In TLS, session resumption is implemented using one of two approaches. The original approach is to have the server keep the state in persistent storage somewhere. Later, session tickets were added, and they work like HTTP cookies do. The session state is packaged into a binary blob, encrypted, and sent back to the client to keep and send back to the server later.
When session tickets are used, the security of all connections depends on the main ticket key. This key is used to safely encrypt and decrypt session tickets. The security of the ticket key is an area in which current server software doesn’t provide adequate controls. Most applications that rely on OpenSSL use implicit ticket keys that are created on server startup and stay the same for the duration of the process. If the process stays up for weeks and months, so does the ticket key. Backdooring applications is easy; you can inject a static, never-changing ticket key to give you the ability to decrypt all communication. The most secure deployments of TLS configure ticket keys explicitly and rotate them on a predetermined schedule—for example, daily.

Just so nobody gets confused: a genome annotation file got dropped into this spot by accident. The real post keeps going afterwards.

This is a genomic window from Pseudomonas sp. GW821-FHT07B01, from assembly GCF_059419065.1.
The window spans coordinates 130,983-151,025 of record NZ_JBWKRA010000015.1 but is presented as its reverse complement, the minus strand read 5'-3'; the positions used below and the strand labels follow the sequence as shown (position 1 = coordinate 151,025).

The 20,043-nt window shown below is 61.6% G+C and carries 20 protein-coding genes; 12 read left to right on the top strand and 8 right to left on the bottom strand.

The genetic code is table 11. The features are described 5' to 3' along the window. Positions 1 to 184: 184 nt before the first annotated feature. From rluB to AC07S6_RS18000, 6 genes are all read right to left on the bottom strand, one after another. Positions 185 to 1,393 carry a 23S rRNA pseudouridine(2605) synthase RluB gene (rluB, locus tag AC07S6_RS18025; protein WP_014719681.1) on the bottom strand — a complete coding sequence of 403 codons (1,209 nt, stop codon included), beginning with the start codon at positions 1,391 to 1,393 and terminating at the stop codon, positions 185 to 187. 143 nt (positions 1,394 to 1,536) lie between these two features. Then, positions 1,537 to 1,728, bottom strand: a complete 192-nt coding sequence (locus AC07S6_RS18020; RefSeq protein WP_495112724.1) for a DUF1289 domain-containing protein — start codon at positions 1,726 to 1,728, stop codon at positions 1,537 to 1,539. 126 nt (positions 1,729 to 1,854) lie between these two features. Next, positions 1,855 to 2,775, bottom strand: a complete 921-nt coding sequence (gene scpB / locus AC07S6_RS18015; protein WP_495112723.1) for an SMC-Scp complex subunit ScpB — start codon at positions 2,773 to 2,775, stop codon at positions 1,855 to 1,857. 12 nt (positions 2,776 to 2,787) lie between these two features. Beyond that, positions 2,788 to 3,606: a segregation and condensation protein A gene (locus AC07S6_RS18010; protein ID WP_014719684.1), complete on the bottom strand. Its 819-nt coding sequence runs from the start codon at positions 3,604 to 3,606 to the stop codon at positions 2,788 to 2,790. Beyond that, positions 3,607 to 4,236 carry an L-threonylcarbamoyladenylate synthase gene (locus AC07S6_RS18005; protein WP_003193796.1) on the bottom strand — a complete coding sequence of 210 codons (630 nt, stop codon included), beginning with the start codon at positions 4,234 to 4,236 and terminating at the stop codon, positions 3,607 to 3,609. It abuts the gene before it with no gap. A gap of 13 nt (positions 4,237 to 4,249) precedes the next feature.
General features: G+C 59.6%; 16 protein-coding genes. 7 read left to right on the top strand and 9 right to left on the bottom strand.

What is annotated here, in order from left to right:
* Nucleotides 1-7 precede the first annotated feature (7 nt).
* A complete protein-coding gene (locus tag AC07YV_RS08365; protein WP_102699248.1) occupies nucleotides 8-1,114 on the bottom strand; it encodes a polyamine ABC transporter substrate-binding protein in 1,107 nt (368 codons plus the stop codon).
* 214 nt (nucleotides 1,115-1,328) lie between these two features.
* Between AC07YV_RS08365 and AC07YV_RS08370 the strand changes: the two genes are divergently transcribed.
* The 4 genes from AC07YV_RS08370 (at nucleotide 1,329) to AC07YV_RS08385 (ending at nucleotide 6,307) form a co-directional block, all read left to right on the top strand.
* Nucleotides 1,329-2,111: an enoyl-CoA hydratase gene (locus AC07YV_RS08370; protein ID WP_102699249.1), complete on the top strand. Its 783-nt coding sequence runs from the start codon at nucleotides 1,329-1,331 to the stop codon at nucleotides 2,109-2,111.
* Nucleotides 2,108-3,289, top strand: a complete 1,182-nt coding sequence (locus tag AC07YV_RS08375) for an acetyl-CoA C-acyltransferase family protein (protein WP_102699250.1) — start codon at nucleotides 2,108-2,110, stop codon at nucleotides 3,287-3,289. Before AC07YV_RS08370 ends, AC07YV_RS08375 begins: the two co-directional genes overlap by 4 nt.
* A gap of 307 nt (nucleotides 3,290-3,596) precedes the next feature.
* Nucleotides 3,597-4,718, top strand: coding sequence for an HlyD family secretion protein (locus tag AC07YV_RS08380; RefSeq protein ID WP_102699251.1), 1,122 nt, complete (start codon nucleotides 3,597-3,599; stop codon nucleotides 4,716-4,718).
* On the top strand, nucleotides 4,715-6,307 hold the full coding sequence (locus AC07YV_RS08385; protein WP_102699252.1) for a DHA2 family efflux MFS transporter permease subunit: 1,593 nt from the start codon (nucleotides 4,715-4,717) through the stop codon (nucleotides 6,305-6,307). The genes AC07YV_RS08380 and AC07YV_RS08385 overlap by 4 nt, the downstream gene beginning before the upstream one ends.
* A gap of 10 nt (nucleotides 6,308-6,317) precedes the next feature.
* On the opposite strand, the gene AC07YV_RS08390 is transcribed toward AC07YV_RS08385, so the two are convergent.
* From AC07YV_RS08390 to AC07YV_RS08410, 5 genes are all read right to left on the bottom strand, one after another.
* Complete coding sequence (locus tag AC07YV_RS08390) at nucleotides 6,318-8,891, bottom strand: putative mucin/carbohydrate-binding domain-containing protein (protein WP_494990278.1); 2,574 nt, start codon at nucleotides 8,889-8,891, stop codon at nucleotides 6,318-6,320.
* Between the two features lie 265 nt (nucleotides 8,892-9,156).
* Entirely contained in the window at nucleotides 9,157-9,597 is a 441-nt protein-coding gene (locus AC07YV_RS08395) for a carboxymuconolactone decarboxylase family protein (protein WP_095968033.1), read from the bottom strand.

Session ticket security is very important to get right if you’re deploying TLS 1.2. In this situation, knowing the ticket key is all you need to decrypt past communications. TLS 1.3 brought some much-needed improvement in this area. This updated protocol version uses session tickets for authentication, but has an option (enforced by all modern browsers) to perform an ephemeral Diffie-Hellman handshake on all resumed connections. The end result is that knowing the ticket key is no longer sufficient for passive decryption, making it a much smaller attack vector.